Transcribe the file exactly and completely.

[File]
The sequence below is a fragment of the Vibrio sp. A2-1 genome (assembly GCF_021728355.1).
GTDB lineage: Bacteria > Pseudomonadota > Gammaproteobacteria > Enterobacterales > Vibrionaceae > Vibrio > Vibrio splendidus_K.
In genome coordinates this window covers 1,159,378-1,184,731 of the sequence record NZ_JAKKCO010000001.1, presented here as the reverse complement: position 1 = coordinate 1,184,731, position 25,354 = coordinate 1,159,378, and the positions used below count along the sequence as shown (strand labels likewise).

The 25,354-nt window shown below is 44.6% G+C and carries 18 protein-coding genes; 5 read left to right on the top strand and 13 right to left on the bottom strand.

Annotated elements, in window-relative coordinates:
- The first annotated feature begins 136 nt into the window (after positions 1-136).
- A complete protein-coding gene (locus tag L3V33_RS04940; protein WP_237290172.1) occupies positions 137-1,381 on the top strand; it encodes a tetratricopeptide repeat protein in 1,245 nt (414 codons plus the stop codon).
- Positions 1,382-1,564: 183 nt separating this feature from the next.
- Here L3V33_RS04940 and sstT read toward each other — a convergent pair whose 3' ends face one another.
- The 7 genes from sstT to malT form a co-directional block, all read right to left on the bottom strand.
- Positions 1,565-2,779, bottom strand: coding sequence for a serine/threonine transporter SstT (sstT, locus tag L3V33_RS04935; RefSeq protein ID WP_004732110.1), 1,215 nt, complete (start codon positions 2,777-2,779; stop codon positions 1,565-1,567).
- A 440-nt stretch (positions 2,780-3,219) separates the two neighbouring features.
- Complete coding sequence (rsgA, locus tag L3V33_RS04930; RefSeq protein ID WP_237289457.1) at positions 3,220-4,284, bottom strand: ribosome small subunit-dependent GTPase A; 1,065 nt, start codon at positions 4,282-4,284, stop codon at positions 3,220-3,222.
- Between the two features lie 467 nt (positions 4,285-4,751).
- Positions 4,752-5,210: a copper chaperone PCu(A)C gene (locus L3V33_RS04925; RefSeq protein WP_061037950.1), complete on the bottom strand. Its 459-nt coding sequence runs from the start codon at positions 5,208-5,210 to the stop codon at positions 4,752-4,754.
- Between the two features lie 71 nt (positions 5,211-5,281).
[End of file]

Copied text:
The sequence below is a fragment of the Vibrio sp. A2-1 genome (assembly GCF_021728355.1).
GTDB lineage: Bacteria > Pseudomonadota > Gammaproteobacteria > Enterobacterales > Vibrionaceae > Vibrio > Vibrio splendidus_K.
In genome coordinates this window covers 1,159,378-1,184,731 of the sequence record NZ_JAKKCO010000001.1, presented here as the reverse complement: position 1 = coordinate 1,184,731, position 25,354 = coordinate 1,159,378, and the positions used below count along the sequence as shown (strand labels likewise).

The 25,354-nt window shown below is 44.6% G+C and carries 18 protein-coding genes; 5 read left to right on the top strand and 13 right to left on the bottom strand.

Annotated elements, in window-relative coordinates:
- The first annotated feature begins 136 nt into the window (after positions 1-136).
- A complete protein-coding gene (locus tag L3V33_RS04940; protein WP_237290172.1) occupies positions 137-1,381 on the top strand; it encodes a tetratricopeptide repeat protein in 1,245 nt (414 codons plus the stop codon).
- Positions 1,382-1,564: 183 nt separating this feature from the next.
- Here L3V33_RS04940 and sstT read toward each other — a convergent pair whose 3' ends face one another.
- The 7 genes from sstT to malT form a co-directional block, all read right to left on the bottom strand.
- Positions 1,565-2,779, bottom strand: coding sequence for a serine/threonine transporter SstT (sstT, locus tag L3V33_RS04935; RefSeq protein ID WP_004732110.1), 1,215 nt, complete (start codon positions 2,777-2,779; stop codon positions 1,565-1,567).
- A 440-nt stretch (positions 2,780-3,219) separates the two neighbouring features.
- Complete coding sequence (rsgA, locus tag L3V33_RS04930; RefSeq protein ID WP_237289457.1) at positions 3,220-4,284, bottom strand: ribosome small subunit-dependent GTPase A; 1,065 nt, start codon at positions 4,282-4,284, stop codon at positions 3,220-3,222.
- Between the two features lie 467 nt (positions 4,285-4,751).
- Positions 4,752-5,210: a copper chaperone PCu(A)C gene (locus L3V33_RS04925; RefSeq protein WP_061037950.1), complete on the bottom strand. Its 459-nt coding sequence runs from the start codon at positions 5,208-5,210 to the stop codon at positions 4,752-4,754.
- Between the two features lie 71 nt (positions 5,211-5,281).